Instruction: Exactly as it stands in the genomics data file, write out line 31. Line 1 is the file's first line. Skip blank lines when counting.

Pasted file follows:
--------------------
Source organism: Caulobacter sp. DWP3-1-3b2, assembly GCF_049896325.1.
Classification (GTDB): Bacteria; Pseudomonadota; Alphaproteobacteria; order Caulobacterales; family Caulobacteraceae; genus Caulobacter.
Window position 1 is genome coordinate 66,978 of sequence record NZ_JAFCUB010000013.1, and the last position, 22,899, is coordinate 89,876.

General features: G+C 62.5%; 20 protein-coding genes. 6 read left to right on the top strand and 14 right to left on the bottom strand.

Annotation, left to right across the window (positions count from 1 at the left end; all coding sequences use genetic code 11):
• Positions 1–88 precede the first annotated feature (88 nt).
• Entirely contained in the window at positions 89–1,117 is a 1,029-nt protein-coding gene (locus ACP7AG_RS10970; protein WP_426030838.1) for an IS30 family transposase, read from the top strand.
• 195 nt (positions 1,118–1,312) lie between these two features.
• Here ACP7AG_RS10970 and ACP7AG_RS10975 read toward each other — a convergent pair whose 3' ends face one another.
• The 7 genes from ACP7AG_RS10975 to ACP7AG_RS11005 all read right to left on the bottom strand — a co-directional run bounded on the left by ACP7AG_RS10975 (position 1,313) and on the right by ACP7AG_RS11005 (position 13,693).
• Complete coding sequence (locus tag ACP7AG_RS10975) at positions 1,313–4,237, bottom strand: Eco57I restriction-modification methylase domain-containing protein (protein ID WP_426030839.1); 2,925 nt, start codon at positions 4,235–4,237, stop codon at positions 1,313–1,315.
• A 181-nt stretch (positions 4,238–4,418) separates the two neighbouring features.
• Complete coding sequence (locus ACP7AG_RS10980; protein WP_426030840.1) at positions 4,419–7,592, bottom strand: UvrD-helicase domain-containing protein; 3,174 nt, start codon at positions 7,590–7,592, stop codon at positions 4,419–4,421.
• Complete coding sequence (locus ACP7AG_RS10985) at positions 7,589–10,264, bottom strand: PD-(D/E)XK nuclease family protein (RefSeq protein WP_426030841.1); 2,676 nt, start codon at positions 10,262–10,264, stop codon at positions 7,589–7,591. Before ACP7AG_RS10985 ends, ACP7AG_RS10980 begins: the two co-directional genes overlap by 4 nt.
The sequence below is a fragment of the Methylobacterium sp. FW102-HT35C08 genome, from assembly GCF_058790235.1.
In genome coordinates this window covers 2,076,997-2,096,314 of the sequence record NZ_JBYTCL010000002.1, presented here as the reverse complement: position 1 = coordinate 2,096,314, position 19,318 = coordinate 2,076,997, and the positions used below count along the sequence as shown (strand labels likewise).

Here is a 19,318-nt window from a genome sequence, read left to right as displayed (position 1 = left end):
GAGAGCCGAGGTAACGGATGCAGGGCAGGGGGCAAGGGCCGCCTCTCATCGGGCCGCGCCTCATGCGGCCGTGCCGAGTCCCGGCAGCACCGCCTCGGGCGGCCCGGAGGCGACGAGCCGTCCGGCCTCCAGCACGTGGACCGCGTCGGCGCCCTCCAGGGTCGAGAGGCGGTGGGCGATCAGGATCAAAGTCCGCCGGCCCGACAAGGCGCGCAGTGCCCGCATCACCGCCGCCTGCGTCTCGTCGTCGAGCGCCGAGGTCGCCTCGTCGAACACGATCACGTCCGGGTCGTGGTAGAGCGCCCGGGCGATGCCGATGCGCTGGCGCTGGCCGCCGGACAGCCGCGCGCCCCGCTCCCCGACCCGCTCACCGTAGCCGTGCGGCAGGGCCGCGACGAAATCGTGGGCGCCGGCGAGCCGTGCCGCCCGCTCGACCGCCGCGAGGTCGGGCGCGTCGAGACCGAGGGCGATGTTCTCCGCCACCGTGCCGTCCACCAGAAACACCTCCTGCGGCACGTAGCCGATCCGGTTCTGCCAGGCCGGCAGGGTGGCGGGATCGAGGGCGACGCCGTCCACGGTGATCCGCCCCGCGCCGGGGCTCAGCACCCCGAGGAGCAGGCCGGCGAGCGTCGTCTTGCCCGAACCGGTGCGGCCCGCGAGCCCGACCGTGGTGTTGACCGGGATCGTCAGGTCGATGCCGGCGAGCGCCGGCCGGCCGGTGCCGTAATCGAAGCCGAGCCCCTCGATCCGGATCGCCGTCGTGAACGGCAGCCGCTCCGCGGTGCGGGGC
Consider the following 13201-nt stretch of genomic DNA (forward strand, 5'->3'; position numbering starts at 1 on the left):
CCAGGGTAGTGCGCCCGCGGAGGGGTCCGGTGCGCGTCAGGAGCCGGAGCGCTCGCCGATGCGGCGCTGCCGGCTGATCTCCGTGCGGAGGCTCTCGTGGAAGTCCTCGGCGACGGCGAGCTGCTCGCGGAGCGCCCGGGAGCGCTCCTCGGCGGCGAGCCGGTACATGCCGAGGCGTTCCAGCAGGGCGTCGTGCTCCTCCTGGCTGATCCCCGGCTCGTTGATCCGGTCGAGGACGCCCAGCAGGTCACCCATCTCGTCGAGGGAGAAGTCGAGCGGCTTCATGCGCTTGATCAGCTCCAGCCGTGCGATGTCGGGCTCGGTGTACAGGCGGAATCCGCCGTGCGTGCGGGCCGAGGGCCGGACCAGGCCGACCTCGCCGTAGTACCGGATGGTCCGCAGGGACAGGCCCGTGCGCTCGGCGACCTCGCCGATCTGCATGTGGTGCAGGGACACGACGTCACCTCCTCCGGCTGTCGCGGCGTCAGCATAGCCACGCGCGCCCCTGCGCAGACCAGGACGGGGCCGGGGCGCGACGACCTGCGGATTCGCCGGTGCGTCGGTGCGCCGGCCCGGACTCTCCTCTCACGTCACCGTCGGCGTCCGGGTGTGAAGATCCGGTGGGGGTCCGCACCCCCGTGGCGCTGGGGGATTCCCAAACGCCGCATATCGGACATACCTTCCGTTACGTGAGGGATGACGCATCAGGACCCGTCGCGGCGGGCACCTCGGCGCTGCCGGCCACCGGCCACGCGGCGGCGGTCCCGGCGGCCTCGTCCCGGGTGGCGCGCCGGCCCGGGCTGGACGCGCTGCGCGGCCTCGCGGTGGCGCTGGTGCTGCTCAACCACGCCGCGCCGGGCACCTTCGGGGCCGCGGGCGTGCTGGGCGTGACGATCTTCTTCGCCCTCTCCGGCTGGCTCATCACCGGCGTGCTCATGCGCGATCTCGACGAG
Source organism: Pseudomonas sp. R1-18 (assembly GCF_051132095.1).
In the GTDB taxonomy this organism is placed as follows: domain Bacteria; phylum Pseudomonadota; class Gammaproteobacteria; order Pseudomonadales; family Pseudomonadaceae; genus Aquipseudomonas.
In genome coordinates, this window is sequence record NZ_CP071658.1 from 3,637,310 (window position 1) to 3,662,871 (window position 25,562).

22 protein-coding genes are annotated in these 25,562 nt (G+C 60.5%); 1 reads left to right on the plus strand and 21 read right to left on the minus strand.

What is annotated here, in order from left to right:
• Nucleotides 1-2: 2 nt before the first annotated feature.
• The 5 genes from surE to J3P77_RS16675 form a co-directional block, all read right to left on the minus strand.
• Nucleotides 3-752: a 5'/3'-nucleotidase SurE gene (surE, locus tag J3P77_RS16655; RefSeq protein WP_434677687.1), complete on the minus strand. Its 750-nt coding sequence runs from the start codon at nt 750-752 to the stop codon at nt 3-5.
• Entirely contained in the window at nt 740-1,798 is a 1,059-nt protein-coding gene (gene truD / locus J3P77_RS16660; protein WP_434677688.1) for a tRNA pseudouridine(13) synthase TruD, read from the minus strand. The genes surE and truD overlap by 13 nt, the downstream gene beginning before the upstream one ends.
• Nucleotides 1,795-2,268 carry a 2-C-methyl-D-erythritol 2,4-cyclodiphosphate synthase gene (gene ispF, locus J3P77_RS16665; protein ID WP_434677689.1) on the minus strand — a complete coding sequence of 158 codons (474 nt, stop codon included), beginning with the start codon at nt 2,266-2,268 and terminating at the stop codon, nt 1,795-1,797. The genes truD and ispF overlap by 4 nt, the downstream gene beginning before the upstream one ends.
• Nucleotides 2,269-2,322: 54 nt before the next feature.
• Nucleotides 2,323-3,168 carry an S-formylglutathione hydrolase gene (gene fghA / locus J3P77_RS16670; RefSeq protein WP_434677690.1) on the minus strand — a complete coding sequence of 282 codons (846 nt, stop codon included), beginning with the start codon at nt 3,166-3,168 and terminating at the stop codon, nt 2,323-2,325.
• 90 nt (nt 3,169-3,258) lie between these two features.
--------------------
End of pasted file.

• Nucleotides 2,269-2,322: 54 nt before the next feature.